As the investigation into the Trump campaign’s ties to Russia continues, Bob and Susan McClanahan of Orange County have some thoughts for Senator Richard Burr, chairman of the Senate Intelligence Committee. In an open letter, they write: “‘The accusations that have been leveled and the evidence of wrongdoing that has surfaced has cast a black cloud of distrust over our entire society. Our citizens do not know whom to believe, and many have concluded that all the processes of government have become so compromised that honest governance has been rendered impossible. We believe that the health, if not the survival, of our social structure and of our form of government requires the most candid and public investigation of all the evidence. …’

“These are the words spoken by Senator Sam Ervin Jr. as he commenced the Watergate hearings that led to the uncovering of criminal activity designed to influence the outcome of the 1972 presidential election. How true those words continue to ring. How essential it is now for the truth to be revealed as to what efforts Russian or other foreign actors made to assist in the election of Donald Trump, as well as what interactions anyone from the Trump campaign had with those actors. Clearly, a key item which will shed revealing light on these questions is Trump’s tax returns from the last several years.”

Commenter Rataplan, meanwhile, sees accusations without evidence behind the calls for Trump’s impeachment, including ours [“A Republic, If You Can Keep It,” Jeffrey C. Billman]. “Some verifiable proof, instead of politically inspired allegations of Donald Trump’s crimes against the country, would be nice for a change. When a writer holds up to contempt his audience (for not grasping what he claims is obvious), that often turns into a mirror that reflects poorly on the author’s motivations. In other words, there ain’t no more Walter Cronkites out there, least of all Mr. Billman.”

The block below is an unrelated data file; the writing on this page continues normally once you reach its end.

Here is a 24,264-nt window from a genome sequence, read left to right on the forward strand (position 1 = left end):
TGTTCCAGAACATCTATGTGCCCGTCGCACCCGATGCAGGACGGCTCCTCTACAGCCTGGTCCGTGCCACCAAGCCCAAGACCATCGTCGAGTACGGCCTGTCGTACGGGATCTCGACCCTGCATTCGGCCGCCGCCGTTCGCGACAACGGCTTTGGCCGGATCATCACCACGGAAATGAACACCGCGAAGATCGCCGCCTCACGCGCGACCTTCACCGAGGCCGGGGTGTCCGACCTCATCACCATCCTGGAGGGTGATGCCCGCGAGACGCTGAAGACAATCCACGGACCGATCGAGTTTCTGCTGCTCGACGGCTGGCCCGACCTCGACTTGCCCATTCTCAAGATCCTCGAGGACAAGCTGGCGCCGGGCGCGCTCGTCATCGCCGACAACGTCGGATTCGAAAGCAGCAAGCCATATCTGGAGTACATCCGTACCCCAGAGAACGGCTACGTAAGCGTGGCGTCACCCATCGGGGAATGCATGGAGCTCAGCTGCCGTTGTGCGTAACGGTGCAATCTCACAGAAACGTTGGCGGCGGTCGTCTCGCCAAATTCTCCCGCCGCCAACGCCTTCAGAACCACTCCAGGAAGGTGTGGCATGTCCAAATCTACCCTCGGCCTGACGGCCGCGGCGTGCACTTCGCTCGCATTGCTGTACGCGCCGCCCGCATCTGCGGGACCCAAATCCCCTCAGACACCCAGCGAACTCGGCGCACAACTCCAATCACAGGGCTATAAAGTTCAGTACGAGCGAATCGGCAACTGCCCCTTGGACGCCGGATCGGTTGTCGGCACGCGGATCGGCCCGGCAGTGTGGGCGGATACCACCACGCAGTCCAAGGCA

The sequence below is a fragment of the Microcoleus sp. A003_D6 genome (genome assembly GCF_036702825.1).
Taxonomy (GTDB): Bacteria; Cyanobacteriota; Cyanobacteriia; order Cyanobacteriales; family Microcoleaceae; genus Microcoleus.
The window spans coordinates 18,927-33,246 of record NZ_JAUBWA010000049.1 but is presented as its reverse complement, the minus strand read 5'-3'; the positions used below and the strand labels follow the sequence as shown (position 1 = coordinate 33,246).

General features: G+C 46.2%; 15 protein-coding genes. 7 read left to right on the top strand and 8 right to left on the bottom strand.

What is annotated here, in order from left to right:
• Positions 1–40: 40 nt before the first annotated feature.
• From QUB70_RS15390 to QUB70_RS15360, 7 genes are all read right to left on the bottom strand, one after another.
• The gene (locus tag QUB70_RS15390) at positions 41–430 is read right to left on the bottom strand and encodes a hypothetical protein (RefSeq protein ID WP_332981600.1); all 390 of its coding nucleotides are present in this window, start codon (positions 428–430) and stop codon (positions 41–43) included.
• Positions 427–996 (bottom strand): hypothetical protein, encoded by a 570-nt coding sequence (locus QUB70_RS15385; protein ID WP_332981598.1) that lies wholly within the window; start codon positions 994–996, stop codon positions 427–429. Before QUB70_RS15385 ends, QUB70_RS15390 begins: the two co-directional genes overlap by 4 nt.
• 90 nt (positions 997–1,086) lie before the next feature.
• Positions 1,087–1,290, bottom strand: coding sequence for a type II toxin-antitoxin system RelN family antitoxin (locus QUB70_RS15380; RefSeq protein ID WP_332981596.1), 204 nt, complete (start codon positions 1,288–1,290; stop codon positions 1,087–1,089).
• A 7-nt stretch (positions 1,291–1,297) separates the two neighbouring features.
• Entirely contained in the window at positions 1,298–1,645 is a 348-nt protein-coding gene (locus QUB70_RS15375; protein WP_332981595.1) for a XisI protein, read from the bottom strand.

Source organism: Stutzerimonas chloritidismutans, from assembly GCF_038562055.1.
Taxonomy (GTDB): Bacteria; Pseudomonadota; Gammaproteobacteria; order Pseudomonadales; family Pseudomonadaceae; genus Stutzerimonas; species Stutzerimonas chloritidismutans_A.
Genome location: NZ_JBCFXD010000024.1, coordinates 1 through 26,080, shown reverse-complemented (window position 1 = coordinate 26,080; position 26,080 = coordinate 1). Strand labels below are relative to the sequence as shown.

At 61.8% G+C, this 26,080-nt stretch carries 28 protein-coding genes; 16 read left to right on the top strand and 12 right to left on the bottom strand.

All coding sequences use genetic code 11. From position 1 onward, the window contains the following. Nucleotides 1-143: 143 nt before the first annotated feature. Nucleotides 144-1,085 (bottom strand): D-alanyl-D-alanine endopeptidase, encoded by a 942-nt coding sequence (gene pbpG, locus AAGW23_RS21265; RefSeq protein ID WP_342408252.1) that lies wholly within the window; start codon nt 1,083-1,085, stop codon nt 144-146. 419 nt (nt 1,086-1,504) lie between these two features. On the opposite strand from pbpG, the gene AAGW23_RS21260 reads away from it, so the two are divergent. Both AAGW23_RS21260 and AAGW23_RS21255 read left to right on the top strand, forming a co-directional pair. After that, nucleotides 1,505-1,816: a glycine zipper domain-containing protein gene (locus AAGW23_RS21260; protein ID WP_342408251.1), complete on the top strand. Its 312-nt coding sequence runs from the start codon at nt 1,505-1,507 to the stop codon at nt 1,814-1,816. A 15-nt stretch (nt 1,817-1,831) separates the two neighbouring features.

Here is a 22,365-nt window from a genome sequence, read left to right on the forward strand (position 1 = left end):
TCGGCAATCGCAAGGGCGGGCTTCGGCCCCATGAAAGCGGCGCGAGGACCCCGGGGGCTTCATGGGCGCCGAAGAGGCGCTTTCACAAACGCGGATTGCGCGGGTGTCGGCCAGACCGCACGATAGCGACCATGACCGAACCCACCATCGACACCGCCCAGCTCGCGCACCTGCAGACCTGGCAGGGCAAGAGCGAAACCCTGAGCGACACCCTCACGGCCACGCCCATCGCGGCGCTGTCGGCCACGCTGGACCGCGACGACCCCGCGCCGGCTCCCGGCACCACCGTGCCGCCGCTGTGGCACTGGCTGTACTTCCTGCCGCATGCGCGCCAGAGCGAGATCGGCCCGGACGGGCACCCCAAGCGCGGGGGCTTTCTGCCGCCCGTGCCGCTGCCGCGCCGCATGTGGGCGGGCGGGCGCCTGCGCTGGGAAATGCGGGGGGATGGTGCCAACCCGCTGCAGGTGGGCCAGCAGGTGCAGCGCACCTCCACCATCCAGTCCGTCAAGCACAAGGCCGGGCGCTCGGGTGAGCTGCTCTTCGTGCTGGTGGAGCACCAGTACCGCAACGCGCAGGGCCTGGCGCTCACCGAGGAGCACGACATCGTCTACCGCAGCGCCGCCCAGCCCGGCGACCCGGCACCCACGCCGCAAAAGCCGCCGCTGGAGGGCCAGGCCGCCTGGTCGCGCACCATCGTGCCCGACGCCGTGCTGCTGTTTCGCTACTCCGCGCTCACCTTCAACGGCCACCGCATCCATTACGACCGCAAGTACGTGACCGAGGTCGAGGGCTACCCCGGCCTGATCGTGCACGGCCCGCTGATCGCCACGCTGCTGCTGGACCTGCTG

Responding to our piece last week on the Reverend William J. Barber leaving the N.C. NAACP [“The Next Mission”], Terry Duff of Garner writes that Barber should not be celebrated: “Did his previous mission improve the life of even a single person? He is rich and famous, but the black family has further dissolved. Gangs, drugs, violence, single mothers, welfare, school dropouts, crime, drive-by shootings, unemployment, abortion still are prevalent. Was Reverend Barber’s previous mission a success or failure for anyone other than the Reverend William J. Barber?”

Finally, commenting on our story about the Raleigh City Council’s plans to replace the Citizen Advisory Councils [“Twilight of the Amateurs”], FONCitizen says the city might be looking in the wrong place: “Some additional stats about city communications with citizens. The ‘A Few Minutes with the Mayor’ YouTube interviews have as few as 59 views and at most 656. Is this a failure? The city of Raleigh YouTube channel has only 815 subscribers. Is this worth the effort? Compare these to the six hundred citizens attending a single CAC meeting to voice opinion on a rezoning case. It did happen. The city of Raleigh Facebook page has 6,268 likes, about the same as the number of CAC subscribers. Compare this to the four thousand citizens one active CAC group got to sign a petition opposed to an unpopular rezoning. That’s the very definition of engaged citizens. If Mayor Nancy McFarlane wants to evaluate the success of citizens’ engagement tools strictly by the numbers, it would seem she should make a recommendation to shut down her interviews, Raleigh’s YouTube channel, and the city’s Facebook page as unsuccessful. It seems to me the city actually wants to shut down CACs because they don’t like the message they receive when the citizens do engage actively.”

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